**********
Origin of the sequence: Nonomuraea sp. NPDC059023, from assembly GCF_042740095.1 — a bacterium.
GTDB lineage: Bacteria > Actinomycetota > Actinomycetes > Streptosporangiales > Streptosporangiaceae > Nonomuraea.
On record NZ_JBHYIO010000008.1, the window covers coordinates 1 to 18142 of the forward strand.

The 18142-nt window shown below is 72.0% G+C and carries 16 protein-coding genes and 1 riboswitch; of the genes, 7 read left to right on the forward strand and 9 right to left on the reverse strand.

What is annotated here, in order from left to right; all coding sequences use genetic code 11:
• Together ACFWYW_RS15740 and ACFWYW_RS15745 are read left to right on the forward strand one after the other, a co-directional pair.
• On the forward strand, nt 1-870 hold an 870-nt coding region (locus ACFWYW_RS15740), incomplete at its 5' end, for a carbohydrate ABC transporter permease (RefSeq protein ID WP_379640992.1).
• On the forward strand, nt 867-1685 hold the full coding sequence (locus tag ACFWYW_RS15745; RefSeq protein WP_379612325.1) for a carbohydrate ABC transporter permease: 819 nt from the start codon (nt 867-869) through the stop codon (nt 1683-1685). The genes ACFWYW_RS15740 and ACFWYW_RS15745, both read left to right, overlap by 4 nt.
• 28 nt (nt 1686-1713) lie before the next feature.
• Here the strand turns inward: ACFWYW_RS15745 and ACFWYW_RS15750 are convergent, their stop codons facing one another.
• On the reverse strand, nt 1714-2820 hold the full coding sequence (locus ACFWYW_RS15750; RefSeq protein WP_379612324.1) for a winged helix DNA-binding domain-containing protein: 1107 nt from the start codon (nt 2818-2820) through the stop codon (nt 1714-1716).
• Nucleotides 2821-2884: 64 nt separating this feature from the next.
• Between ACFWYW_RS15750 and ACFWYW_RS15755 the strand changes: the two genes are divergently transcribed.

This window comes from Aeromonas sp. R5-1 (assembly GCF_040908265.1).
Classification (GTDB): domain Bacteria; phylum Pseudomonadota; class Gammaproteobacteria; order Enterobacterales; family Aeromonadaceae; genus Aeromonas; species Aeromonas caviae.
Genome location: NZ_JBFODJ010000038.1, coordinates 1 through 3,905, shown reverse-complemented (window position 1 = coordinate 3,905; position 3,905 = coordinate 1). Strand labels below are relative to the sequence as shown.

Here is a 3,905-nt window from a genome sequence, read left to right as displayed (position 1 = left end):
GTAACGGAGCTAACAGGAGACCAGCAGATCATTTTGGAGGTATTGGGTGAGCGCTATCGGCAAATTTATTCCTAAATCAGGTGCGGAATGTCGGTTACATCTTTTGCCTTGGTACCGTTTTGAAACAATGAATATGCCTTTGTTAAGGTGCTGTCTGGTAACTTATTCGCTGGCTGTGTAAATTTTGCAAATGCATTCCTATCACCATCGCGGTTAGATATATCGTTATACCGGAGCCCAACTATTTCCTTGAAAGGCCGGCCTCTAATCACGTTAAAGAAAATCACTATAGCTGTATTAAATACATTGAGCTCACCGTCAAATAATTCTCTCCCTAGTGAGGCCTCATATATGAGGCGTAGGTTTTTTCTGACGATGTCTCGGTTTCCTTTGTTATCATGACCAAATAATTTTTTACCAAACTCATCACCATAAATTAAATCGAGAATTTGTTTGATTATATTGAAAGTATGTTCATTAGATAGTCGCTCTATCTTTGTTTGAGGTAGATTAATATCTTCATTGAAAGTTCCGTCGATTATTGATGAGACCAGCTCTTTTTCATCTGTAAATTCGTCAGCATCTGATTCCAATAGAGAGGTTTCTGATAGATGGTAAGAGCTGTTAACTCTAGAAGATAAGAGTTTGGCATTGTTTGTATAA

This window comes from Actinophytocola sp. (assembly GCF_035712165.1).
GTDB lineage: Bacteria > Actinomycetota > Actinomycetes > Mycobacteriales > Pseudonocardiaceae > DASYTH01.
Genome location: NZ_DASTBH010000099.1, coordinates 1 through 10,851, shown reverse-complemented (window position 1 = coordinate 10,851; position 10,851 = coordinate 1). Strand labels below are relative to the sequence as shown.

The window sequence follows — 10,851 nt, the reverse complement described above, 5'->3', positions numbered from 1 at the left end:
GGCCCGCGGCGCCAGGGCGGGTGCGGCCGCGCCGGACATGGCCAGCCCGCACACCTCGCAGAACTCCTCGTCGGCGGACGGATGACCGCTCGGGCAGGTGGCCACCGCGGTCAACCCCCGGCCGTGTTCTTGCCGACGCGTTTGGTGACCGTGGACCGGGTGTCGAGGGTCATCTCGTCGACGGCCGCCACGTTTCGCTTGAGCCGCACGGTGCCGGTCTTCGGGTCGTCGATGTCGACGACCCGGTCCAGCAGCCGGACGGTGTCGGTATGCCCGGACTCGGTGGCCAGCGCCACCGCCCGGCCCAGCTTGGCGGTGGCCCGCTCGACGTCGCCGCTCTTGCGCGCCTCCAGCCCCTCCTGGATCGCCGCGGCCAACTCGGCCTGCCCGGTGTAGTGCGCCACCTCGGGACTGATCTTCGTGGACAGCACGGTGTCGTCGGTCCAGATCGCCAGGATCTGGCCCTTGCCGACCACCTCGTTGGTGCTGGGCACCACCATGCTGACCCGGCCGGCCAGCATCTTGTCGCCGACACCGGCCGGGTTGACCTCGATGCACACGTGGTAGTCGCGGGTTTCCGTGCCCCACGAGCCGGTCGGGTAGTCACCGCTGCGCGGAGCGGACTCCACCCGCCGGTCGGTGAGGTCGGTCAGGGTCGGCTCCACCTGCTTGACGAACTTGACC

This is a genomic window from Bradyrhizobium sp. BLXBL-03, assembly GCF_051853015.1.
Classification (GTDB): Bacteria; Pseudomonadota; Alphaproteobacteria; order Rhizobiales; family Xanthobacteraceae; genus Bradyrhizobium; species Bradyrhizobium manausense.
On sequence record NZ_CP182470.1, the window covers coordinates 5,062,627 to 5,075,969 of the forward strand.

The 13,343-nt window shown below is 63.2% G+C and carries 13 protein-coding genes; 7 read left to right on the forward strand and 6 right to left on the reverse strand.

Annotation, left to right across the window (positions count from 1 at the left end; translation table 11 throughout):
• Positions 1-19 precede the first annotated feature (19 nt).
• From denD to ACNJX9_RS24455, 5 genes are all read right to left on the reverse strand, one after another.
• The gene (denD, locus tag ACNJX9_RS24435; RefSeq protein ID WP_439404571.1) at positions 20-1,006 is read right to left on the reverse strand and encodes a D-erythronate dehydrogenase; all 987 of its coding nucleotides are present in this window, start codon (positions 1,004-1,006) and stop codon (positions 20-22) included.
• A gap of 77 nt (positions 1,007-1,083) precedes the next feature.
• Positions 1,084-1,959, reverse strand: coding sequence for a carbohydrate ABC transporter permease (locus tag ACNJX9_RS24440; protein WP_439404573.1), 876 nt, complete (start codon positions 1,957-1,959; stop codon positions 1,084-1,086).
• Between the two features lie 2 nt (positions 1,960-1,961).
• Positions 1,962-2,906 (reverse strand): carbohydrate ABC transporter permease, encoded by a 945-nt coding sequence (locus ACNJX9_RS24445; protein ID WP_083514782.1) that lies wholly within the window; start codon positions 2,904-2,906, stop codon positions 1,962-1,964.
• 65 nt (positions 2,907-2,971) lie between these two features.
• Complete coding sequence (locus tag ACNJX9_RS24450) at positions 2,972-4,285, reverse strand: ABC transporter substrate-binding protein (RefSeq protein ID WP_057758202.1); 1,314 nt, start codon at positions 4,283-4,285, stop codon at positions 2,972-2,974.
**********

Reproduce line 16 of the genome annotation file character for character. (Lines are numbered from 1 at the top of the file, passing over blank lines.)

Genome location: NZ_JBFODJ010000038.1, coordinates 1 through 3,905, shown reverse-complemented (window position 1 = coordinate 3,905; position 3,905 = coordinate 1). Strand labels below are relative to the sequence as shown.